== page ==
Indoor Air Quality: What You Need To Know

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Indoor Air Quality: What You Need To Know

What do you need to know about indoor air quality to keep your family safe and healthy?

It can be pretty overwhelming, but there are a few simple things you can do to keep your indoor air as clean as it can be. But first, let’s look at why it’s important.

Why do you need to think about indoor air quality?

Your home is sealed to keep it cool in the summer and warm in the winter. That means that airflow is controlled.

Some HVAC systems allow fresh air to flow in and out of your home, but much of the air is recirculated to keep the temperature comfortable. That also means that what’s released in the air stays in the air—unless you filter or vent the air.

What pollutants can make your indoor air unhealthy?

The EPA says air pollutants include:

  • Dust mites.
  • Secondhand smoke.
  • Pet dander.
  • Volatile organic compounds (VOCs), such as cleaning supplies, office equipment, and air fresheners.
  • Fuel-burning appliances that aren’t properly vented, such as gas stoves, fireplaces, and dryers.
  • Radon, an invisible, scentless radioactive gas that can sneak into your home.

How can you keep your indoor air clean?

There are a number of inexpensive or free ways to ensure that the air you’re breathing indoors is clean:

Use your exhaust fans

Exhaust fans are crucial to the quality of your indoor air. Why? Because humidity encourages mold and mildew to breed in your home and can aggravate allergies or respiratory conditions.

Exhaust fans at the source—where you cook and shower, especially—remove humid air by venting it to the outdoors. Every time you cook or use the hot water, run the fan. If you have a home built mid 2000s or later, crack a window or a door as well, so it will vent more completely.

Regulate indoor humidity

The EPA recommends keeping indoor humidity between 30-50%. Check your local hardware store for a humidity gauge to check the levels in your home.

If it’s not humid outdoors, you can decrease humidity in your home by simply opening a window. Air conditioners also keep humidity in check. If it’s warm outside, just turning on the air can help regulate humidity. Or you can adjust the humidity setting on your humidifier.

If a space is extra humid—such as a basement—consider running a dehumidifier to take moisture out of the air.

Change or clean your filters regularly

Change your HVAC filters regularly. If yours has replaceable filters, keep a stash of replacements handy and mark your calendar to remind you when to switch them out. If yours is a cleanable, reusable filter, make sure you know how to clean yours (YouTube probably has a bunch of tutorials) and set a calendar reminder to help you remember to clean it on a schedule.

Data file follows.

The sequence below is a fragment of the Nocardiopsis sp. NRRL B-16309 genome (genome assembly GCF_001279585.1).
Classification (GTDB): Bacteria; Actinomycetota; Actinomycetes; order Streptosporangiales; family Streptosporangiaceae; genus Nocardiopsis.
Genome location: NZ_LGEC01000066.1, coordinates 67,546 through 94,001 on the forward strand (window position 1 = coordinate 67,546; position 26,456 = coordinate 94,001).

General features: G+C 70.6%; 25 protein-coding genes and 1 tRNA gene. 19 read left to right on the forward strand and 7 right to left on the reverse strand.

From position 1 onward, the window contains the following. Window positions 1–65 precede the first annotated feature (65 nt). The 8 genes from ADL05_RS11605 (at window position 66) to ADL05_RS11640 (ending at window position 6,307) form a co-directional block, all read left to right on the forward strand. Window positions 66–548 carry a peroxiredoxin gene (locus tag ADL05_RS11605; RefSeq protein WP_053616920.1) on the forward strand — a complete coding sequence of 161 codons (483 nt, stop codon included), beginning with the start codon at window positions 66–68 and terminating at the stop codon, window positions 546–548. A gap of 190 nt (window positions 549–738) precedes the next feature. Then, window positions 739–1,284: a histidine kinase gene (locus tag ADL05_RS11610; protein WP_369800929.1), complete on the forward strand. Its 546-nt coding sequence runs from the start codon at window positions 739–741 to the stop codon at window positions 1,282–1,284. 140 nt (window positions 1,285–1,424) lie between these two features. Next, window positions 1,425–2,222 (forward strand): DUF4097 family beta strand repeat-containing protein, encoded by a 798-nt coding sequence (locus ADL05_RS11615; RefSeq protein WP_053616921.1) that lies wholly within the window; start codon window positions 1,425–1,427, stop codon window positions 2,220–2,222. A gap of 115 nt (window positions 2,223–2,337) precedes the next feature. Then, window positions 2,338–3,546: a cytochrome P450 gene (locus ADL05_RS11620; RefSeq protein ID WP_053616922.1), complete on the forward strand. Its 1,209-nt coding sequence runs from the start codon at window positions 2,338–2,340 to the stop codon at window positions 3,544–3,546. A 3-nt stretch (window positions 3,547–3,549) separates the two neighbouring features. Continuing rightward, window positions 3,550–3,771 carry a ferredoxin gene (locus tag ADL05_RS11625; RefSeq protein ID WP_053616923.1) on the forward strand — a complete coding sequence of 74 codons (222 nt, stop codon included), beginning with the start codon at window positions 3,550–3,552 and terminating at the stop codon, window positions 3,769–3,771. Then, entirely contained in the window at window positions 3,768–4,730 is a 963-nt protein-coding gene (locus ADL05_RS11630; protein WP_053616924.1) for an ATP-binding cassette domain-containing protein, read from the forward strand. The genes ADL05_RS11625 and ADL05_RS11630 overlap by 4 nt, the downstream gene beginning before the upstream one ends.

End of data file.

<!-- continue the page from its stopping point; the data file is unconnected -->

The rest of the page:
If they’re clean, your filters will catch dust and other pollutants before they can circulate in the air.

Test your home for radon

Radon is a scentless, invisible poisonous gas that can sneak into your house. The only way to find it is to run a test.

You can have a professional do it or you can find radon tests at a hardware store. The home test requires you to leave the test in your home for a certain period of time. Then you send it to a lab for results.

Keep furniture and carpets clean

Carpets, drapes, upholstered furniture, and area rugs can hold onto contaminants that are trapped in dust. Keep these items vacuumed and clean to keep those contaminants from getting kicked into the air.

Scrutinize your candle collection (and other scented home products)

What you put into the air stays in the air.

Many scented household products release nasty compounds that can hang around and get into your lungs. A study on the National Institutes of Health website, “Indoor Air Quality: Scented Products Emit a Bouquet of VOCs,” notes that of the scented consumer goods it tested—such as laundry detergents, deodorants, dish detergents, all-purpose cleaners, and shampoos—

the average number of VOCs emitted was 17. Each product emitted 1–8 toxic or hazardous chemicals, and close to half (44%) generated at least 1 of 24 carcinogenic hazardous air pollutants, such as acetaldehyde, 1,4-dioxane, formaldehyde, or methylene chloride. These hazardous air pollutants have no safe exposure level, according to the U.S. Environmental Protection Agency.

Similarly, paraffin wax candles (the most common on the market) and scented candles emit carcinogenic chemicals and soot. Soy and beeswax candles have been shown to be less harmful.

Products specifically intended to scent the air, such as plug-ins, essential oil diffusers, and incense, can also release harmful chemicals and particulates into the air. If you’re curious about a product, do a little research before you light it, plug it in, or turn it on.

Photo Credit to One Beautifull Life Photo

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